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article imageAt least 44 people have died in destructive California wildfires

By Karen Graham     Nov 13, 2018 in Environment
Fueled by blustery winds and parched vegetation, two massive fires burning in California both grew overnight, even as exhausted firefighters worked to extend containment lines. Today, the winds are expected to return.
The death toll from the wildfires in California has reached 44, with 42 deaths confirmed so far in the Camp Fire that nearly leveled the town of Paradise - and two deaths in Southern California in the Woolsey Fire.
Paradise was once a town of 27,000 people, but now, coroner teams, many accompanied by a chaplain have fanned out across the burned-out landscape - searching, visiting dozens of addresses belonging to people reported as missing. Searchers have a system.
If no car is left in the driveway, this is good. One burned-out car is an ominous sign, requiring closer scrutiny. If several burned-out cars are found, this is a sign that extra vigilance is needed. If remains are found, a call goes out and yellow police tape goes up. This is when the blue body bag appears.
California's Volunteer Inmate Firefighters at work battling to control the Woolsey Fire near Lo...
California's Volunteer Inmate Firefighters at work battling to control the Woolsey Fire near Los Angeles
Frederic J. BROWN, AFP
With hundreds of people still unaccounted for, more coroner's units are expected to arrive today, along with an additional two mobile morgue units. It is a grim task and some families and friends have received answers, although it was not what they wanted to hear.
The Butte County Sheriff's Office has received 1,513 calls for welfare checks, and authorities had located 231 people safely by Monday night, officials said.
Santa Ana winds returning
In Southern California, exhausted firefighters are preparing to face another round of fierce winds that are expected to last through Wednesday. They have been battling the Woolsey Fire and containment is now at 30 percent. This is despite two new fires breaking out Monday - within five minutes of each other.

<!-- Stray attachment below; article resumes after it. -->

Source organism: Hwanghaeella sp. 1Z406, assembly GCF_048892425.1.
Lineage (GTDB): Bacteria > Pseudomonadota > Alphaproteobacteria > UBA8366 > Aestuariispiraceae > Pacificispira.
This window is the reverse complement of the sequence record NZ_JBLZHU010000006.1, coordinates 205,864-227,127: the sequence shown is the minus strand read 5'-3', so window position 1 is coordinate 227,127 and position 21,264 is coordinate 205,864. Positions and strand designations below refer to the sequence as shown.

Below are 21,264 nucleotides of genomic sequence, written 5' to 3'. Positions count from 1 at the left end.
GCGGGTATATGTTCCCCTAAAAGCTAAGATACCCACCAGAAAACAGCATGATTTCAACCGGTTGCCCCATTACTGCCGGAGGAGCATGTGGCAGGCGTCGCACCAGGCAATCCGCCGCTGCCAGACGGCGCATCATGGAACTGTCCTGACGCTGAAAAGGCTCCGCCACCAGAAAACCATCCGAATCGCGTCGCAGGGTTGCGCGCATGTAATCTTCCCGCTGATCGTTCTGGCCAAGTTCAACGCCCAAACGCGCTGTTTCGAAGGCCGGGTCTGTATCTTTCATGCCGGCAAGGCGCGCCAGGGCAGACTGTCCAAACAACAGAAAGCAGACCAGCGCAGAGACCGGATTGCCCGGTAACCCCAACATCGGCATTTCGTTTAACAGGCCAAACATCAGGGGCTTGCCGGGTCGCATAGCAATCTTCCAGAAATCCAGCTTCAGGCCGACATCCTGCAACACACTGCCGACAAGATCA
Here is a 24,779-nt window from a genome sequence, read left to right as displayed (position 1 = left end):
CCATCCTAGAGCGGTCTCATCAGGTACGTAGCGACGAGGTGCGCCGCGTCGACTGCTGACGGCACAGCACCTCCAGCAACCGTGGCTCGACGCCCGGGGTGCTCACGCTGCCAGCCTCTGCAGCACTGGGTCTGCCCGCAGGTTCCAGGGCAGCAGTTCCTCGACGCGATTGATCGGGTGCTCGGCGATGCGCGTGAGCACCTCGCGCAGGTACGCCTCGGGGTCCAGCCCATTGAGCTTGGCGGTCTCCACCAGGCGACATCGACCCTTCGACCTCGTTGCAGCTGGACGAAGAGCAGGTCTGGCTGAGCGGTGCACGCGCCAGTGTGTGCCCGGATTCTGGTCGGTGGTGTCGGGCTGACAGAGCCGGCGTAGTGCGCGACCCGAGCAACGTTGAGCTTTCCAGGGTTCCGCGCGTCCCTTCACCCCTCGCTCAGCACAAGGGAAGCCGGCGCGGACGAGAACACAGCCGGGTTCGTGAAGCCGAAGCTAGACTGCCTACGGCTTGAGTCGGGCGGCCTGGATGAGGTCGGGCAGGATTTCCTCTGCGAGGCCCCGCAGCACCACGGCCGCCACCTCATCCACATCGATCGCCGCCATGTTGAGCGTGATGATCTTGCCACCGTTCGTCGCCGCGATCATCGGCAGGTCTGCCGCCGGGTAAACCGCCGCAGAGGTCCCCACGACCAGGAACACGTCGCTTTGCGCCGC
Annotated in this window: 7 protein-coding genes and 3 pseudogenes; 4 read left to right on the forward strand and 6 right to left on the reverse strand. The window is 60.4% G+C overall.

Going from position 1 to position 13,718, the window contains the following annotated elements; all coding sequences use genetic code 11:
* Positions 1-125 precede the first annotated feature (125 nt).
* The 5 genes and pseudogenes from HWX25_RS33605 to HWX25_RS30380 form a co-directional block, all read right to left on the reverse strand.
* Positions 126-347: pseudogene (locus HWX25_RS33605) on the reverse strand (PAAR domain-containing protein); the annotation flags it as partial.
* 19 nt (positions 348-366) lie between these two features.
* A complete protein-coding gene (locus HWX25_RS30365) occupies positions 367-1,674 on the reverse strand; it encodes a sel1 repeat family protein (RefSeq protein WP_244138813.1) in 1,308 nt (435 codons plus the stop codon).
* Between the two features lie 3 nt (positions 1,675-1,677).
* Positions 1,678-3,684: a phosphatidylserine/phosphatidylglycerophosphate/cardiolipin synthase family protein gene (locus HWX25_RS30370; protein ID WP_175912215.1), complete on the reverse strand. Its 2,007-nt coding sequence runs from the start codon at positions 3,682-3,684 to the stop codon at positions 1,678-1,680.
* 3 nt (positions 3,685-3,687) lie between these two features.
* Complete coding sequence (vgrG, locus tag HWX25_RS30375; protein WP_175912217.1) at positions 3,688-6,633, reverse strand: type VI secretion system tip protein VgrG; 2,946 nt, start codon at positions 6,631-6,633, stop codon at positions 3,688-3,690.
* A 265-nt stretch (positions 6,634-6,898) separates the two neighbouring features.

Work continues on Hwy. 166. A single lane of traffic is open.
Work continues on Hwy. 166. A single lane of traffic is open.
Cal Fire
The first fire, near the city of Thousand Oaks, broke out at 10 a.m. and quickly spread and was threatening homes. The second fire ignited about five minutes later in the Rocky Peak area near a densely populated area of Semi Valley on the Los Angeles-Ventura County line.
Both fires were fought with helicopter water drops and firefighters on the ground. Firefighters were able to control the blazes and stop them from spreading to nearby populated areas, officials said. "It just hits home that we are still in significant fire weather and the existing fire is not our only concern," Chief Mark Lorenzen of the Ventura County Fire Department said
The winds, along with higher average annual temperatures, tinder-dry brush and a lack of significant rain make for the "perfect ingredients" for explosive fire growth around the state, said Chris Anthony, a division chief with the California Department of Forestry and Fire Protection.
The Woolsey Fire has burned over 80 percent of National Parks Service land in the Santa Monica Mountains National Recreation Area, officials said, according to the Associated Press. In Southern California, at least 57,000 homes are still under threat, and over 200,000 people are under evacuation orders, according to fire officials.
The Camp Fire update
According to Cal Fire, 125,000 acres have been burned and the fire is 30 percent contained. About 15,000 structures are still threatened and 6,453 residences and 260 commercial structures have been destroyed.
Overnight, firefighters continued to hold established containment lines, actively fighting the fire and working aggressively. putting out direct and indirect fire lines. Steep terrains and hazardous heat and winds in the Sierra foothills impeded firefighting efforts.
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